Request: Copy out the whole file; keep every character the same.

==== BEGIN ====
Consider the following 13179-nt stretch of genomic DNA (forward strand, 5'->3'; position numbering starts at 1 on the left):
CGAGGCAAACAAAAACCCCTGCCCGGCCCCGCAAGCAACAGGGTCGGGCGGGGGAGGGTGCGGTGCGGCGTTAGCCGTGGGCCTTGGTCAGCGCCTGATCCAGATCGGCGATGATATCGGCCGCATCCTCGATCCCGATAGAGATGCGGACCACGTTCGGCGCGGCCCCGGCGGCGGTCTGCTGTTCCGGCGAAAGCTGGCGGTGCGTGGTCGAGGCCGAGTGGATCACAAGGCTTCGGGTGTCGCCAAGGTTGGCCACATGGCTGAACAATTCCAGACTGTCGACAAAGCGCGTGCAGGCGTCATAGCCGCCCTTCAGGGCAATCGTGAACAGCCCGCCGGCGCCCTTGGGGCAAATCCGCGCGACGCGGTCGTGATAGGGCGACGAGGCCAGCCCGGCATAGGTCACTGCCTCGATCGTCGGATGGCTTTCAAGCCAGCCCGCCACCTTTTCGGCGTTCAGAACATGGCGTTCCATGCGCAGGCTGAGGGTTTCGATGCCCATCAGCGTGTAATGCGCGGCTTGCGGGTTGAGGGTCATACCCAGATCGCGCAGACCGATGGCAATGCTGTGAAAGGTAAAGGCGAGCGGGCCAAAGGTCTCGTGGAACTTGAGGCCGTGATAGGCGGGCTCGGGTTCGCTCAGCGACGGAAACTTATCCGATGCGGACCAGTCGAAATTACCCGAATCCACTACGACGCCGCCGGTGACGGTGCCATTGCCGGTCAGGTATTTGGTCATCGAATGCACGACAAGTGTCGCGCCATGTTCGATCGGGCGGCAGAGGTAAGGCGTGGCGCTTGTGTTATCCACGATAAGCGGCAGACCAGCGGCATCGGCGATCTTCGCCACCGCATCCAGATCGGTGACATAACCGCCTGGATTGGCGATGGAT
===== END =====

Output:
Consider the following 13179-nt stretch of genomic DNA (forward strand, 5'->3'; position numbering starts at 1 on the left):
CGAGGCAAACAAAAACCCCTGCCCGGCCCCGCAAGCAACAGGGTCGGGCGGGGGAGGGTGCGGTGCGGCGTTAGCCGTGGGCCTTGGTCAGCGCCTGATCCAGATCGGCGATGATATCGGCCGCATCCTCGATCCCGATAGAGATGCGGACCACGTTCGGCGCGGCCCCGGCGGCGGTCTGCTGTTCCGGCGAAAGCTGGCGGTGCGTGGTCGAGGCCGAGTGGATCACAAGGCTTCGGGTGTCGCCAAGGTTGGCCACATGGCTGAACAATTCCAGACTGTCGACAAAGCGCGTGCAGGCGTCATAGCCGCCCTTCAGGGCAATCGTGAACAGCCCGCCGGCGCCCTTGGGGCAAATCCGCGCGACGCGGTCGTGATAGGGCGACGAGGCCAGCCCGGCATAGGTCACTGCCTCGATCGTCGGATGGCTTTCAAGCCAGCCCGCCACCTTTTCGGCGTTCAGAACATGGCGTTCCATGCGCAGGCTGAGGGTTTCGATGCCCATCAGCGTGTAATGCGCGGCTTGCGGGTTGAGGGTCATACCCAGATCGCGCAGACCGATGGCAATGCTGTGAAAGGTAAAGGCGAGCGGGCCAAAGGTCTCGTGGAACTTGAGGCCGTGATAGGCGGGCTCGGGTTCGCTCAGCGACGGAAACTTATCCGATGCGGACCAGTCGAAATTACCCGAATCCACTACGACGCCGCCGGTGACGGTGCCATTGCCGGTCAGGTATTTGGTCATCGAATGCACGACAAGTGTCGCGCCATGTTCGATCGGGCGGCAGAGGTAAGGCGTGGCGCTTGTGTTATCCACGATAAGCGGCAGACCAGCGGCATCGGCGATCTTCGCCACCGCATCCAGATCGGTGACATAACCGCCTGGATTGGCGATGGAT